a. And the LORD has avenged my lord the king this day of Saul and his descendants: When they brought Ishbosheth’s severed head to David they said, “We are God’s servants, defeating your enemies as instruments of God.”
i. “Their claim, The Lord has avenged my lord the king, was presuming on God’s approval of their deed, as though they had acted on the Lord’s express orders.” (Baldwin)
b. The son of Saul your enemy: David couldn’t relate to this because he didn’t think of Saul as his enemy. The beautiful song David composed at the death of Saul and Jonathan proved that though Saul set himself as an enemy of David, David did not regard him as an enemy.
2. (9-12) David has Baanah and Rechab executed.
But David answered Rechab and Baanah his brother, the sons of Rimmon the Beerothite, and said to them, “As the LORD lives, who has redeemed my life from all adversity, when someone told me, saying, ‘Look, Saul is dead,’ thinking to have brought good news, I arrested him and had him executed in Ziklag; the one who thought I would give him a reward for his news. How much more, when wicked men have killed a righteous person in his own house on his bed? Therefore, shall I not now require his blood at your hand and remove you from the earth?” So David commanded his young men, and they executed them, cut off their hands and feet, and hanged them by the pool in Hebron. But they took the head of Ishbosheth and buried it in the tomb of Abner in Hebron.
a. Shall I not now require his blood at your hand and remove you from the earth: Rechab and Baanah thought David would be pleased to see the severed head of Ishbosheth. They underestimated David’s loyalty to God and the house of Saul. David was loyal to his pledge to honor and preserve Saul’s family and descendants (1 Samuel 24:20-22).
i. David was used to seeing severed heads – he carried the head of Goliath around as a trophy for some period of time. But David knew that Saul and his descendants were not his enemies in the same way that Goliath was his enemy.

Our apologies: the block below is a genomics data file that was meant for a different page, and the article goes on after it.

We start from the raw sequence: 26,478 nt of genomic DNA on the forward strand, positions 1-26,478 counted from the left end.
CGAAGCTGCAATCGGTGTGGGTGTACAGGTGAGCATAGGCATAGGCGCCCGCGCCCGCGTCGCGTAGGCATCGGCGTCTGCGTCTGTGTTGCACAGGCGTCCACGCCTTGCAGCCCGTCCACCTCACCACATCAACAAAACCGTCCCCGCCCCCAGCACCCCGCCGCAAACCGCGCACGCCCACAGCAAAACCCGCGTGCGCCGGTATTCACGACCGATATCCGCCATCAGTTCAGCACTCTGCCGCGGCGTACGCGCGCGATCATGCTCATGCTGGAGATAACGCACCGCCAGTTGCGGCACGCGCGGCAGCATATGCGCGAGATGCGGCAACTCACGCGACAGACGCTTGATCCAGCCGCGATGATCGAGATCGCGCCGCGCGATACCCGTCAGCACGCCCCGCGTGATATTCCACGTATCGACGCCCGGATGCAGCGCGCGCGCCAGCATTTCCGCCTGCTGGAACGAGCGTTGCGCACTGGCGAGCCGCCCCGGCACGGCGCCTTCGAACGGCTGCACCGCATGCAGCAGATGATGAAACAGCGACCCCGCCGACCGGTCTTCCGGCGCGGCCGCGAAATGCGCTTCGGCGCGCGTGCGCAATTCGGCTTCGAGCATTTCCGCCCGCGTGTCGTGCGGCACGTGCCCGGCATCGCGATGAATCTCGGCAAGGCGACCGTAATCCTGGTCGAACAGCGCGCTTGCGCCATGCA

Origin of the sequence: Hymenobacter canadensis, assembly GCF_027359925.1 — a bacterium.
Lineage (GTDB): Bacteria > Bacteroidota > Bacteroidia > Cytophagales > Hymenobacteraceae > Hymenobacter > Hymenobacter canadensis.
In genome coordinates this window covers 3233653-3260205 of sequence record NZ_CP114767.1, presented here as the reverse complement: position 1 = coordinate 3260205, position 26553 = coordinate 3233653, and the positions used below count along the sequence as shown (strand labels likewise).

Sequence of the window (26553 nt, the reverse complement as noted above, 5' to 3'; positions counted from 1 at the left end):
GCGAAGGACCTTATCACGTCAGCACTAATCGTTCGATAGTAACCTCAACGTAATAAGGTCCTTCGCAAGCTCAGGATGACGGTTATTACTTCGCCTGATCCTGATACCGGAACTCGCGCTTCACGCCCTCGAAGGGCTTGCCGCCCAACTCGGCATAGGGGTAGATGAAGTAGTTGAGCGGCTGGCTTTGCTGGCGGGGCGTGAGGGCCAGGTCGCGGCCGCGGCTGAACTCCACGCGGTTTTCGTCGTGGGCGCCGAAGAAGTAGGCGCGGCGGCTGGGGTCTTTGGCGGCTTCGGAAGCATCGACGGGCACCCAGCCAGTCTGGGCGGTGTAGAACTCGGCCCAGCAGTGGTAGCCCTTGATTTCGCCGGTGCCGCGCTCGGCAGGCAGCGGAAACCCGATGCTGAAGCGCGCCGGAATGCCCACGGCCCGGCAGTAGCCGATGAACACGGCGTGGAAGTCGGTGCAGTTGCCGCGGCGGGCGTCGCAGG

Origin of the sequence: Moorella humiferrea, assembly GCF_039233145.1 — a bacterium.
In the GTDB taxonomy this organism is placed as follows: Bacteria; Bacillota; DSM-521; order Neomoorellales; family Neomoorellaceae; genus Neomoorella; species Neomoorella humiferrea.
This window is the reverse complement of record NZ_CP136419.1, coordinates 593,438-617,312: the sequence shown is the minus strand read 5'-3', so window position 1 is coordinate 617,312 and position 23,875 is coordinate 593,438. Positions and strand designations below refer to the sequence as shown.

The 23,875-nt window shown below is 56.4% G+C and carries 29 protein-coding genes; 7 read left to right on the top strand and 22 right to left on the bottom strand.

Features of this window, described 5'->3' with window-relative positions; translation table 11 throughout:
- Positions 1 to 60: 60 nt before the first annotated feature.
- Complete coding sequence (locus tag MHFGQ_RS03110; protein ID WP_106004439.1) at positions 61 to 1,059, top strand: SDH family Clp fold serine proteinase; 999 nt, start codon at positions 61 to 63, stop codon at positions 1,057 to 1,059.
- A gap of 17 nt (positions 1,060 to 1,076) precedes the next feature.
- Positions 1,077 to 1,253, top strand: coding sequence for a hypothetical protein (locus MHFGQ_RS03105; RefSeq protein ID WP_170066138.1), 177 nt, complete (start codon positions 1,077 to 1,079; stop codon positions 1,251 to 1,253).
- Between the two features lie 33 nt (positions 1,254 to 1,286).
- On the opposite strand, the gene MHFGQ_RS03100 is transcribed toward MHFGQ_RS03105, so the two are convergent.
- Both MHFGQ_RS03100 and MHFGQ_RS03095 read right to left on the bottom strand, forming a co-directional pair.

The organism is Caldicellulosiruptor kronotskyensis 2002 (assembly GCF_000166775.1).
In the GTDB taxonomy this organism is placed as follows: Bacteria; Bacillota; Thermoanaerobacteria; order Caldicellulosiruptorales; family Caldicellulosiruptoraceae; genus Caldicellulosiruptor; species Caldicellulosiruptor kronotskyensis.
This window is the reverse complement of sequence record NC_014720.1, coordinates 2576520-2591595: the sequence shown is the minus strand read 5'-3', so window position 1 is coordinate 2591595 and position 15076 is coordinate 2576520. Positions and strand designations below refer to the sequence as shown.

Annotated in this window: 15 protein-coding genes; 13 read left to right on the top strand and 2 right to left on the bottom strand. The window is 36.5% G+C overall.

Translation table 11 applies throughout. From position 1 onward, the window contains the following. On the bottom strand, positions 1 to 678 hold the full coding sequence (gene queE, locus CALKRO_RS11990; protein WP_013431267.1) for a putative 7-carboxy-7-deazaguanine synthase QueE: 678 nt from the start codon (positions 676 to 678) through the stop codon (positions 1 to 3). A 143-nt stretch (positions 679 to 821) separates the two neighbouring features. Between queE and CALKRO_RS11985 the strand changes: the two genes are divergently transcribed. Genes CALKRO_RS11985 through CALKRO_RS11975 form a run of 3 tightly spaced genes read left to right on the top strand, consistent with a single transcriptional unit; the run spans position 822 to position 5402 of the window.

ii. Even though Ishbosheth was not the LORD’s anointed in the same sense as Saul was, David had thoroughly learned to let God take vengeance.
iii. David would not accept their evil deed, even though it seemed to serve a good purpose – unifying Israel under David’s reign as king. “While it is true that God overrules all the doings of men, and compels them ultimately to serve His high purposes, it is equally true that no servant of His can ever consent to do evil that good may come. It is an arresting truth that our Lord in the days of his earthly life would not accept the testimony of demons.” (Morgan)
b. David commanded his young men, and they executed them: David swiftly made an example of these murderous men. They were not soldiers fighting together with him; they were murderers who deserved just punishment.
i. “By this act of justice, David showed to all Israel that he was a decided enemy to the destruction of Saul’s family; and that none could lift up their hands against any of them without meeting with condign [appropriate] punishment.” (Clarke)
ii. “Thus David acted with strict justice in this case also, not only to prove to the people that he had neither commanded nor approved of the murder, but from heartfelt abhorrence of such crimes, and to keep his conscience void of offense towards God and towards man.” (Keil and Delitzsch)